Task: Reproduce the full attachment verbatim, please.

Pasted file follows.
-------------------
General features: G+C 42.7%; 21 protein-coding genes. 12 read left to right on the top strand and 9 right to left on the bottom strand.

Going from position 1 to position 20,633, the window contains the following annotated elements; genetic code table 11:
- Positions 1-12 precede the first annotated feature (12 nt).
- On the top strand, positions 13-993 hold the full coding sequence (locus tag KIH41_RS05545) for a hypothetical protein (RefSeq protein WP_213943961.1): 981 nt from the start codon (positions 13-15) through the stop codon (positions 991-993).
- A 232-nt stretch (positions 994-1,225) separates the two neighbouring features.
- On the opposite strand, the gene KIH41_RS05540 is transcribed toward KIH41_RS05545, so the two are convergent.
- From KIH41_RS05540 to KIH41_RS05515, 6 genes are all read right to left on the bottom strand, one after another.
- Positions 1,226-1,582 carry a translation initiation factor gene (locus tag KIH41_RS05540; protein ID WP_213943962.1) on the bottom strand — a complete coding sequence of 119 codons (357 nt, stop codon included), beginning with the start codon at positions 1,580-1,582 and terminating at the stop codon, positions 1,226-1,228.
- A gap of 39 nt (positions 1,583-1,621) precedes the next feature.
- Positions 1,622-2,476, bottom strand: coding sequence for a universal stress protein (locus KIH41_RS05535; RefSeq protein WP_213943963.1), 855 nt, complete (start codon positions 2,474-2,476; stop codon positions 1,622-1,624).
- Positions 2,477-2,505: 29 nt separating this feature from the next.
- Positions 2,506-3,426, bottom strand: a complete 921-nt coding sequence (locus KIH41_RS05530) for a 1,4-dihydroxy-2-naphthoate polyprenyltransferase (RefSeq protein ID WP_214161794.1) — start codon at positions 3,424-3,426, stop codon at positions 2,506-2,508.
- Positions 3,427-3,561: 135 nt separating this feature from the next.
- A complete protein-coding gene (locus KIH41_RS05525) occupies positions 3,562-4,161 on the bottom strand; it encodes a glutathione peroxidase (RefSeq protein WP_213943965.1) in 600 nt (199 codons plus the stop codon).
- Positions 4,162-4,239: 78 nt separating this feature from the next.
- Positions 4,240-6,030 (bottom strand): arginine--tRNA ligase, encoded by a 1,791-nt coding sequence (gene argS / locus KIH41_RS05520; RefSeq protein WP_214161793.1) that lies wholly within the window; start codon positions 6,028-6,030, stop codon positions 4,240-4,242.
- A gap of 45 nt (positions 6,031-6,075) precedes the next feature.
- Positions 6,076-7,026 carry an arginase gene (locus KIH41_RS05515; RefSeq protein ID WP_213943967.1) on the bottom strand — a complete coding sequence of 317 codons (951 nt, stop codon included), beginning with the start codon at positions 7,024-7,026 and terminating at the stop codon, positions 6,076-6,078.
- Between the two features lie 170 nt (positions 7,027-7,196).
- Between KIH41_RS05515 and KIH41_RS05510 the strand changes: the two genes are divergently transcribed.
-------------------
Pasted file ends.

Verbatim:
General features: G+C 42.7%; 21 protein-coding genes. 12 read left to right on the top strand and 9 right to left on the bottom strand.

Going from position 1 to position 20,633, the window contains the following annotated elements; genetic code table 11:
- Positions 1-12 precede the first annotated feature (12 nt).
- On the top strand, positions 13-993 hold the full coding sequence (locus tag KIH41_RS05545) for a hypothetical protein (RefSeq protein WP_213943961.1): 981 nt from the start codon (positions 13-15) through the stop codon (positions 991-993).
- A 232-nt stretch (positions 994-1,225) separates the two neighbouring features.
- On the opposite strand, the gene KIH41_RS05540 is transcribed toward KIH41_RS05545, so the two are convergent.
- From KIH41_RS05540 to KIH41_RS05515, 6 genes are all read right to left on the bottom strand, one after another.
- Positions 1,226-1,582 carry a translation initiation factor gene (locus tag KIH41_RS05540; protein ID WP_213943962.1) on the bottom strand — a complete coding sequence of 119 codons (357 nt, stop codon included), beginning with the start codon at positions 1,580-1,582 and terminating at the stop codon, positions 1,226-1,228.
- A gap of 39 nt (positions 1,583-1,621) precedes the next feature.
- Positions 1,622-2,476, bottom strand: coding sequence for a universal stress protein (locus KIH41_RS05535; RefSeq protein WP_213943963.1), 855 nt, complete (start codon positions 2,474-2,476; stop codon positions 1,622-1,624).
- Positions 2,477-2,505: 29 nt separating this feature from the next.
- Positions 2,506-3,426, bottom strand: a complete 921-nt coding sequence (locus KIH41_RS05530) for a 1,4-dihydroxy-2-naphthoate polyprenyltransferase (RefSeq protein ID WP_214161794.1) — start codon at positions 3,424-3,426, stop codon at positions 2,506-2,508.
- Positions 3,427-3,561: 135 nt separating this feature from the next.
- A complete protein-coding gene (locus KIH41_RS05525) occupies positions 3,562-4,161 on the bottom strand; it encodes a glutathione peroxidase (RefSeq protein WP_213943965.1) in 600 nt (199 codons plus the stop codon).
- Positions 4,162-4,239: 78 nt separating this feature from the next.
- Positions 4,240-6,030 (bottom strand): arginine--tRNA ligase, encoded by a 1,791-nt coding sequence (gene argS / locus KIH41_RS05520; RefSeq protein WP_214161793.1) that lies wholly within the window; start codon positions 6,028-6,030, stop codon positions 4,240-4,242.
- A gap of 45 nt (positions 6,031-6,075) precedes the next feature.
- Positions 6,076-7,026 carry an arginase gene (locus KIH41_RS05515; RefSeq protein ID WP_213943967.1) on the bottom strand — a complete coding sequence of 317 codons (951 nt, stop codon included), beginning with the start codon at positions 7,024-7,026 and terminating at the stop codon, positions 6,076-6,078.
- Between the two features lie 170 nt (positions 7,027-7,196).
- Between KIH41_RS05515 and KIH41_RS05510 the strand changes: the two genes are divergently transcribed.